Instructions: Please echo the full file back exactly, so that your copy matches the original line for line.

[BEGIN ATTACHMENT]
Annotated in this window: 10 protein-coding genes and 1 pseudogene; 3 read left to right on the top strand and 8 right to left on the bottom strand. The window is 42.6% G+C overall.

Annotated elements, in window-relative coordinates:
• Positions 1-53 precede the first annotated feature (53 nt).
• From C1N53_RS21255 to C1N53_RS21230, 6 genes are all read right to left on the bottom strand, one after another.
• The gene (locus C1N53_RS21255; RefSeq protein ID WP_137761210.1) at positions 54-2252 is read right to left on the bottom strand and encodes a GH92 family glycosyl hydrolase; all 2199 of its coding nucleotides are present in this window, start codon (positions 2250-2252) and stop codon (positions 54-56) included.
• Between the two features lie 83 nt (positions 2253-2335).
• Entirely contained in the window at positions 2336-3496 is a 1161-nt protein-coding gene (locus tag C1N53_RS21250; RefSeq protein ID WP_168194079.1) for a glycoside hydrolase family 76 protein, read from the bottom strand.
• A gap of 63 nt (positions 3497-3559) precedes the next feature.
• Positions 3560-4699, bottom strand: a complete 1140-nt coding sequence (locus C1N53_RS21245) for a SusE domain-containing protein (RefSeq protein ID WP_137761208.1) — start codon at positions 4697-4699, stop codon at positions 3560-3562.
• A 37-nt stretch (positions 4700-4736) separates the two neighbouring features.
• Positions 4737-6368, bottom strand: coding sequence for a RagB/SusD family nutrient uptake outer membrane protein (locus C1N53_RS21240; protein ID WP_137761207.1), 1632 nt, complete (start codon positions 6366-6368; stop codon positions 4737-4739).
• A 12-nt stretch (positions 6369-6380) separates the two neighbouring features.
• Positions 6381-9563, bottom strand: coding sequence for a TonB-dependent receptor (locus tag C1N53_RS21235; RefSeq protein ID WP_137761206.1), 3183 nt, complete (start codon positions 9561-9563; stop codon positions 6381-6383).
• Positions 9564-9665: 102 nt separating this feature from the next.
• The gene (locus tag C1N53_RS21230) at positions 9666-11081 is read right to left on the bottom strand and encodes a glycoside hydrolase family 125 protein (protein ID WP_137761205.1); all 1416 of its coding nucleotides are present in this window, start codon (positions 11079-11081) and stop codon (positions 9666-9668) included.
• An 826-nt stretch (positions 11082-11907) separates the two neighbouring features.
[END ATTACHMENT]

Annotated in this window: 10 protein-coding genes and 1 pseudogene; 3 read left to right on the top strand and 8 right to left on the bottom strand. The window is 42.6% G+C overall.

Annotated elements, in window-relative coordinates:
• Positions 1-53 precede the first annotated feature (53 nt).
• From C1N53_RS21255 to C1N53_RS21230, 6 genes are all read right to left on the bottom strand, one after another.
• The gene (locus C1N53_RS21255; RefSeq protein ID WP_137761210.1) at positions 54-2252 is read right to left on the bottom strand and encodes a GH92 family glycosyl hydrolase; all 2199 of its coding nucleotides are present in this window, start codon (positions 2250-2252) and stop codon (positions 54-56) included.
• Between the two features lie 83 nt (positions 2253-2335).
• Entirely contained in the window at positions 2336-3496 is a 1161-nt protein-coding gene (locus tag C1N53_RS21250; RefSeq protein ID WP_168194079.1) for a glycoside hydrolase family 76 protein, read from the bottom strand.
• A gap of 63 nt (positions 3497-3559) precedes the next feature.
• Positions 3560-4699, bottom strand: a complete 1140-nt coding sequence (locus C1N53_RS21245) for a SusE domain-containing protein (RefSeq protein ID WP_137761208.1) — start codon at positions 4697-4699, stop codon at positions 3560-3562.
• A 37-nt stretch (positions 4700-4736) separates the two neighbouring features.
• Positions 4737-6368, bottom strand: coding sequence for a RagB/SusD family nutrient uptake outer membrane protein (locus C1N53_RS21240; protein ID WP_137761207.1), 1632 nt, complete (start codon positions 6366-6368; stop codon positions 4737-4739).
• A 12-nt stretch (positions 6369-6380) separates the two neighbouring features.
• Positions 6381-9563, bottom strand: coding sequence for a TonB-dependent receptor (locus tag C1N53_RS21235; RefSeq protein ID WP_137761206.1), 3183 nt, complete (start codon positions 9561-9563; stop codon positions 6381-6383).
• Positions 9564-9665: 102 nt separating this feature from the next.
• The gene (locus tag C1N53_RS21230) at positions 9666-11081 is read right to left on the bottom strand and encodes a glycoside hydrolase family 125 protein (protein ID WP_137761205.1); all 1416 of its coding nucleotides are present in this window, start codon (positions 11079-11081) and stop codon (positions 9666-9668) included.
• An 826-nt stretch (positions 11082-11907) separates the two neighbouring features.